Exhale Spa seeks to transform its clientele inside and out. The founding team of fitness professionals and aestheticians sought to create an environment where they could empower visitors with pampering spa treatments, invigorating fitness classes, and lifestyle education, helping clients attain a sense of control and holistic balance. Now with 19 locations across 11 cities, Exhale Spa and its signature services have earned mentions in numerous national publications, including People magazine, the New York Times, and O, The Oprah Magazine.
Exhale's signature Core Fusion classes incorporate dance-inspired stretches, yoga poses, and Pilates exercises into total-body workouts that build long, lean limbs and sturdy abdominal muscles over time. For an even more varied workout, the instructors introduce boot-camp techniques, cardio exercises, or multiplication tables to select sessions. Yoga classes present a similar amount of breadth and variety, drawing inspiration from a number of introspective and physically oriented styles. To help hasten physical transformations, nutrition and wellness coaches teach attendees about the impacts of diet. These sessions build an awareness of healthy eating habits through custom meal plans and by teaching clients how to identify the edible parts of a fruit basket.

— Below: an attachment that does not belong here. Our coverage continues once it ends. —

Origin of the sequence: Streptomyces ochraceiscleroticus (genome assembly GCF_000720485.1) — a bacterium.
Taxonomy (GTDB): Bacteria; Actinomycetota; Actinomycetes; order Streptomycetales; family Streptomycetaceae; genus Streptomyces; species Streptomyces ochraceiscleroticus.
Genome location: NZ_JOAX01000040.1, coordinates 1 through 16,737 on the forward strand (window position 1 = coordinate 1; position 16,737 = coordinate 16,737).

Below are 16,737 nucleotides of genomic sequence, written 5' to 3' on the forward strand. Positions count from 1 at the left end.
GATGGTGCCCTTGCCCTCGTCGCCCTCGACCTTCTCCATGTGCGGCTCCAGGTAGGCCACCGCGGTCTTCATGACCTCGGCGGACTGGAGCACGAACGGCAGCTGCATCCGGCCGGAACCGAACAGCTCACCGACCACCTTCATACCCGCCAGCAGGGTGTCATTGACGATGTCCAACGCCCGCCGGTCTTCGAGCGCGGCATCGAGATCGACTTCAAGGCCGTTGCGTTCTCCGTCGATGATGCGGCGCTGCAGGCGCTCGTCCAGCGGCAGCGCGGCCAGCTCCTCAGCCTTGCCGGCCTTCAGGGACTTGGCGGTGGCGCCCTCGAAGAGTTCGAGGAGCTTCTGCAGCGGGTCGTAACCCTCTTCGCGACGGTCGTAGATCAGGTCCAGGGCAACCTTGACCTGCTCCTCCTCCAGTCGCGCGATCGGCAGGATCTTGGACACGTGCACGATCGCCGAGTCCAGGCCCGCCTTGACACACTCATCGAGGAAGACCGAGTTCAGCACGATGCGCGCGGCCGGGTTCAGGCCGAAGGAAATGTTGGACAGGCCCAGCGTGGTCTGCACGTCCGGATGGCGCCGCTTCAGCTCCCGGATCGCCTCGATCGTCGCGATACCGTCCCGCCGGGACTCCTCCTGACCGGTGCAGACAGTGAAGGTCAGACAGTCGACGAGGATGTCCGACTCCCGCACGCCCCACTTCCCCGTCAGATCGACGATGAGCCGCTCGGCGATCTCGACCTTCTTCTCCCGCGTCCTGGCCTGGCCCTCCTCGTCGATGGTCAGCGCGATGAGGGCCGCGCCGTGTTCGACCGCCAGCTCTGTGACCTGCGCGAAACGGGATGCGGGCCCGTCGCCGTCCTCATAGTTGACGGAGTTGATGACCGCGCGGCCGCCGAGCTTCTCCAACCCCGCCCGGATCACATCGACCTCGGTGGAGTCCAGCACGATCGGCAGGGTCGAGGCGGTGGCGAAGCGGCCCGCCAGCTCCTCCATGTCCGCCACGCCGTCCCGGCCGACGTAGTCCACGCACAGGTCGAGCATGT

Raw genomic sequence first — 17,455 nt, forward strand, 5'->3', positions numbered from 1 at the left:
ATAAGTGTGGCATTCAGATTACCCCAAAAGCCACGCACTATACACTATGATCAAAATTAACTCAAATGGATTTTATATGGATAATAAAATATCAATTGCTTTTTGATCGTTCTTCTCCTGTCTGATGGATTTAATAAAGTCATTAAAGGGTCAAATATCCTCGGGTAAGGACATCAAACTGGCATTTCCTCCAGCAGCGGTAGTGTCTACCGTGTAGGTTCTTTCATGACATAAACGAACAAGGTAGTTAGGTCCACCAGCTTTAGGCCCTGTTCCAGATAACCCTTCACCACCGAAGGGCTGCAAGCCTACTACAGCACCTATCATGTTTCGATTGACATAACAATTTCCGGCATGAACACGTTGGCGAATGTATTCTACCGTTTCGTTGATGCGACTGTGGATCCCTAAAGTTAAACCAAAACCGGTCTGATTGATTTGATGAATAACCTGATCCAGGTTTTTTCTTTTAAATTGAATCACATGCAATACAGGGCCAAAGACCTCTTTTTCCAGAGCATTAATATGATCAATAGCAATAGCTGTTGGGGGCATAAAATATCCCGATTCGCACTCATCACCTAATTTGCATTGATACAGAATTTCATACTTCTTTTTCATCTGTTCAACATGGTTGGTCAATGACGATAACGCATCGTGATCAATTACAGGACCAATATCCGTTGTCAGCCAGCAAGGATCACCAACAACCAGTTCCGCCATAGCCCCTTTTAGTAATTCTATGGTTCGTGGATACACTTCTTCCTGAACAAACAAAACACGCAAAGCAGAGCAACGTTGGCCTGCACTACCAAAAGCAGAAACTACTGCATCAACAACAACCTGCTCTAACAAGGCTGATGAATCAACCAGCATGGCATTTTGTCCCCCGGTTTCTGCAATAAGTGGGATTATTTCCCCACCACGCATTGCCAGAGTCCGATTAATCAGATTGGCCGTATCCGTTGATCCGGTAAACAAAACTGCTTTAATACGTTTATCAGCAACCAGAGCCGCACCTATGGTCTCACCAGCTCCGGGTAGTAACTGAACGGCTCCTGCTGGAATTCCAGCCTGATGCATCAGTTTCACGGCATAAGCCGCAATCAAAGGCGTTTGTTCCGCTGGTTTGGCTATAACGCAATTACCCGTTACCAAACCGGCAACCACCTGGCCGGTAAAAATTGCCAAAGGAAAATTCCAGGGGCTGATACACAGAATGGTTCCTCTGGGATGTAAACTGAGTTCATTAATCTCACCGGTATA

Many of the center's traditional spa services seek to inspire confidence. Facials pamper and refine skin using everything from green tea and fruit extracts to microcurrent technology, and mani-pedis revitalize digits before glazing nails with a vibrant new coat of color. Bodywork treatments look beyond physical relaxation and focus on holistic concerns. Massage therapists can use Eastern or Western modalities to soothe overstressed musculature, and acupuncture treatments and reiki sessions jump-start natural healing processes by encouraging the free flow of inner energies.
Owner Richard Lanza began Open Doors as a metaphysical healing center and store in 1992, and he carried that healing spirit into the yoga studio he opened in 2003. At Open Doors Yoga Studios, Richard's goal is to create a space where people feel empowered to explore their personal beliefs on a path toward self-healing. Thus, yoga instructors at the studio's numerous locations help practitioners achieve their personal goals through accessible classes, each designed to build core strength while quieting the mind and increasing body awareness. From slow-flow heated classes to unheated Hatha sessions, students can participate in a variety of yoga styles geared toward beginners, more experienced participants, and those who only feel comfortable in a 98-degree room.